Example Use Cases

Scenario 1: Mutually Beneficial Token Swap

Consider two users, Alice and Bob, who wish to execute a mutually beneficial token swap. Alice wants to exchange 1 Ether for an equivalent amount in USDC, while Bob looks to receive 1 Ether in exchange for his USDC. This operation can be atomically executed through a single bundle of user operations (userOps) within a single on-chain Ethereum transaction, ensuring both parties achieve their desired outcome.

Bundle Description

  • userOp-1: Transfers 1 Ether from Alice to Bob.

  • userOp-2: Transfers USDC from Bob to Alice, equivalent to 1 Ether's current market value.

[Alice] --1 ETH--> [Bob]
[Bob] --USDC(eq. 1 ETH)--> [Alice]

validatePostExecution Functionality

For this scenario, there are 2 validatePostExecution functions safeguarding the token exchanges adhere to the agreed terms, validating the final state post-execution.

We will demonstrate 1 validation function validating Aliceโ€™s received the agreed token amount.

// In practice, the actual validation logic would be encoded in a 
// ERC-6900, ERC-7579 plugin  
function validatePostExecution(UserOperation calldata userOp) external {
  // Example validation for a token swap from Ether to USDC
  require(userOp.callData == expectedCallData, "Unexpected operation");
  uint256 usdcReceived = IERC20(USDC_ADDRESS).balanceOf(ALICE_ADDRESS);
  // from a DEX i.e. Uniswap
  uint256 expectedUsdc = getExpectedUsdcForEther(1 ether);
  require(usdcReceived >= expectedUsdc, "Received less USDC than expected");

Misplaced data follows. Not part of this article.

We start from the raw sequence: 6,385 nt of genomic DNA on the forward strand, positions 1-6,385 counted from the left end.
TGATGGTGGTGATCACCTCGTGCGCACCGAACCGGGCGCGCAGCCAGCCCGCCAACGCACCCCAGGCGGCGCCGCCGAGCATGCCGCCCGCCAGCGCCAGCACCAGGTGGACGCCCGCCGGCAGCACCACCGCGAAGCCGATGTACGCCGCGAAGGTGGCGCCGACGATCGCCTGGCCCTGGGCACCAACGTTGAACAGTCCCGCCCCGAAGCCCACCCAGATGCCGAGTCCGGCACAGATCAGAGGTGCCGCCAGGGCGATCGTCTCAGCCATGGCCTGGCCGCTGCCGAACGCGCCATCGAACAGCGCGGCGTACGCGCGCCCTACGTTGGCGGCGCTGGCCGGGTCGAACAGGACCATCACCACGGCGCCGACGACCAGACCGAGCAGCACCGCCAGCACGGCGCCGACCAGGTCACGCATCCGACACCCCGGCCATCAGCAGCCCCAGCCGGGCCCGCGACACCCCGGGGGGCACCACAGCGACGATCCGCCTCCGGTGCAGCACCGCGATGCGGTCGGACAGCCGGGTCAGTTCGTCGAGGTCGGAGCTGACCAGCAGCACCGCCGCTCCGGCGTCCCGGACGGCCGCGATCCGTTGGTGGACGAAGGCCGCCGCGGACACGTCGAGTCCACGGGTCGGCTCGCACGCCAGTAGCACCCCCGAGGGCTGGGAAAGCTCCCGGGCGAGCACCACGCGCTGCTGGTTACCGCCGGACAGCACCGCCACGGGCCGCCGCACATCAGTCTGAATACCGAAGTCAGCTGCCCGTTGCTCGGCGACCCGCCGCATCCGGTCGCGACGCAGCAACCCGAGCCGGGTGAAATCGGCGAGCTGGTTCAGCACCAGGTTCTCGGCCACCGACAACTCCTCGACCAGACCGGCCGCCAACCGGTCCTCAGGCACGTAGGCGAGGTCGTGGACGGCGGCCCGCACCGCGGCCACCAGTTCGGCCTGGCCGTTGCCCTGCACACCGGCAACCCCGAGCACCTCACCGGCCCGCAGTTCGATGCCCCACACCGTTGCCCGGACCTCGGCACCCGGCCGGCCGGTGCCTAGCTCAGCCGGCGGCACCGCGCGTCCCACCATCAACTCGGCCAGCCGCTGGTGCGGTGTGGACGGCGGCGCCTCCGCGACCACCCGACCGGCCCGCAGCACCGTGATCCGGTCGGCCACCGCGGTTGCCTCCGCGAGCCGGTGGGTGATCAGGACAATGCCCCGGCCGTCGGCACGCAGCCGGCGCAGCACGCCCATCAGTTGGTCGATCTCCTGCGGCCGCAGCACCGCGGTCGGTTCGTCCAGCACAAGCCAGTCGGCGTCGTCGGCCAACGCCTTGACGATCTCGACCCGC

USDC_ADDRESS is a placeholder for the actual Ethereum address of the USDC token contract. getExpectedUsdcForEther is a hypothetical function that calculates the expected amount of USDC Alice should receive for 1 Ether, based on the current exchange rate.

Scenario 2: Guardian-Validated Transaction

In another scenario, Bob wishes to swap 100 USDC for MATIC on Uniswap but requires approval from his guardian, Alice, for transactions matching a threshold of 100 USDC.

Bundle Description

  • userOp-A: Transfers 100 USDC from Bob to Uniswap for swapping USDC to MATIC.

  • userOp-B: Alice, as Bob's guardian, signs userOp-A, approving the transaction.

[Bob's Account] --100 USDC--> [Uniswap] --Swap USDC to MATIC--> [Bob's Account]
       +-- [Guardian Signature from Alice]

validatePostExecution Implementation

The validatePostExecution function in Bob's smart account contract would validate Alice's signature and ensure the transaction meets the criteria for guardian approval.

function validatePostExecution(UserOperation calldata userOp) external {
    // Alice's signature follows an aggregated scheme or appended to Bob's signature  
    require(userOp.signature == AliceSignature, "Guardian signature missing or invalid");
    // Further validation to ensure the swap was successful and met Bob's expectations
    uint256 maticReceived = IERC20(MATIC_ADDRESS).balanceOf(BOB_ADDRESS);
    require(maticReceived >= expectedMatic, "Received less MATIC than expected");

MATIC_ADDRESS and BOB_ADDRESS are placeholders for the actual Ethereum addresses of the MATIC token contract and Bob's account, respectively. expectedSignature represents Alice's expected signature as Bob's guardian and expectedMatic is the amount of MATIC Bob expects to receive from the swap.

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